There was an interesting article in this month’s Pediatrics which discussed the importance of iodine supplementation in pregnancy and lactation. Iodine is typically found in the diet as iodide and is necessary to produce thyroid hormone. Thyroid hormone is crucial for brain development in children. However, the article states that even mild iodine deficiency in children can also affect cognitive development.
Because salt in processed foods is typically non-iodized, both the American Thyroid Association and the National Academy of Sciences recommend the iodide intake of breast feeding women to be 290 ug of iodide per day. This generally requires an additional supplement of 150 ug iodide per day. Yet, it is estimated that only 15-20% are taking any supplement that contains iodide.
The take-home recommendation from the article is that pregnant and breastfeeding women (and thus their infants) may be iodine deficient. “Breastfeeding mothers should take a supplement that contains at least 150 ug of iodide and use iodized table salt (combined iodide intake should be between 290-1100 ug of iodide per day).”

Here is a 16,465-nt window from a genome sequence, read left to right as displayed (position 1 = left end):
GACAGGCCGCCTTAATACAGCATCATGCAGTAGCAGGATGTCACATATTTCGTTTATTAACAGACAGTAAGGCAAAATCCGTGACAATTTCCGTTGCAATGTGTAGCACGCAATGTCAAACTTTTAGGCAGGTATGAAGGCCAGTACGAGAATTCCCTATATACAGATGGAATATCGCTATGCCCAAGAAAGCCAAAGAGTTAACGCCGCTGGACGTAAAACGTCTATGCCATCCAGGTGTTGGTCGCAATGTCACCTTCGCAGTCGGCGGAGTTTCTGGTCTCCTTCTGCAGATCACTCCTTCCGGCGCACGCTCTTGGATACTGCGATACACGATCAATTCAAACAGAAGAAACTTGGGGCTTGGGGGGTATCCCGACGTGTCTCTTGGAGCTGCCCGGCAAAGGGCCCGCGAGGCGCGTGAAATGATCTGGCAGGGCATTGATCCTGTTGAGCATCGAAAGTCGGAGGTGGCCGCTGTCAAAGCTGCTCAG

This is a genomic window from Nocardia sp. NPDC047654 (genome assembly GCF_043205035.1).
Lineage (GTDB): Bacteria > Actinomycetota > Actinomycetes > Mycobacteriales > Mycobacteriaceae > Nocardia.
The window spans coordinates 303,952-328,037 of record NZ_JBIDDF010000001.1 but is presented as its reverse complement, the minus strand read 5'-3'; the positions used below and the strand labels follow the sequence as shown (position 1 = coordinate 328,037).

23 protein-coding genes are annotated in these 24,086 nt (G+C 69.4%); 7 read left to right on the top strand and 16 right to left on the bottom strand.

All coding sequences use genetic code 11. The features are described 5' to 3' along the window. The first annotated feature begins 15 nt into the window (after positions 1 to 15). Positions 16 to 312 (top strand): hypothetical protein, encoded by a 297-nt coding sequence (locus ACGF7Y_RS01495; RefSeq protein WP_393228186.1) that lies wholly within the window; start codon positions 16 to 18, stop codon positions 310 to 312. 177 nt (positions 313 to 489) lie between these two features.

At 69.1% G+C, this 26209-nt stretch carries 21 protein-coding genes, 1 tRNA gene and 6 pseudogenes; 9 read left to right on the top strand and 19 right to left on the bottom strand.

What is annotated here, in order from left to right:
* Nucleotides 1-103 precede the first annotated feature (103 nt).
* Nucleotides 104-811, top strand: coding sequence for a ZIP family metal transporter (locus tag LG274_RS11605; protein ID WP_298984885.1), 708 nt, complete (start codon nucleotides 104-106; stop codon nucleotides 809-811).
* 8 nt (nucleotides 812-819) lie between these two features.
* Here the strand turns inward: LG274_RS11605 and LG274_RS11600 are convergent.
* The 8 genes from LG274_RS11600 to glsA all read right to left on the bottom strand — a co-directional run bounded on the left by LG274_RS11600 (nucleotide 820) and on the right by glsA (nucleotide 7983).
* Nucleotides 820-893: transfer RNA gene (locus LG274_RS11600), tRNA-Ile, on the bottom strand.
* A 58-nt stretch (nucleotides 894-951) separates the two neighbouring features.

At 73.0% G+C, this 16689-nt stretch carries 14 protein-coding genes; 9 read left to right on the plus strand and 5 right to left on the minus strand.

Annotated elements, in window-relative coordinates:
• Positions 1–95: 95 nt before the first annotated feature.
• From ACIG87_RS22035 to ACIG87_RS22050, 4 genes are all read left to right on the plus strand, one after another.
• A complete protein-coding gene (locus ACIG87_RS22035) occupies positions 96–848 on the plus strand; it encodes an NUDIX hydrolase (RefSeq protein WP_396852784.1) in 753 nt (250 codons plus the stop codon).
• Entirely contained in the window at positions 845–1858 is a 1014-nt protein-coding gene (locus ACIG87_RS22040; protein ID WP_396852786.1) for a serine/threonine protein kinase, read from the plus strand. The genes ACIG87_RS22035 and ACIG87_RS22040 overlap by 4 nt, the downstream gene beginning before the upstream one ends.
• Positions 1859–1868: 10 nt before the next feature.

The article also states that breastfeeding mothers who are Vegan or does not consume dairy or fish should consider having their urine tested for iodine deficiency.
Environmental exposures that can interfere with iodine utilization include excess dietary nitrate (common pollutant of private well water). Therefore well water should be checked annually. Thiocyanate from tobacco smoke is also a potent iodine inhibitor therefore pregnant women should not smoke or be exposed to second hand smoke.
Finally, consistency in labeling is being addressed by the FDA who is encouraging use of only potassium iodide. It is important to note that a supplement must contain at least 197 ug of potassium iodide per dose to yield 150 ug of daily iodide supplementation.
Pediatrics Volume 133, Number 6, June 2014.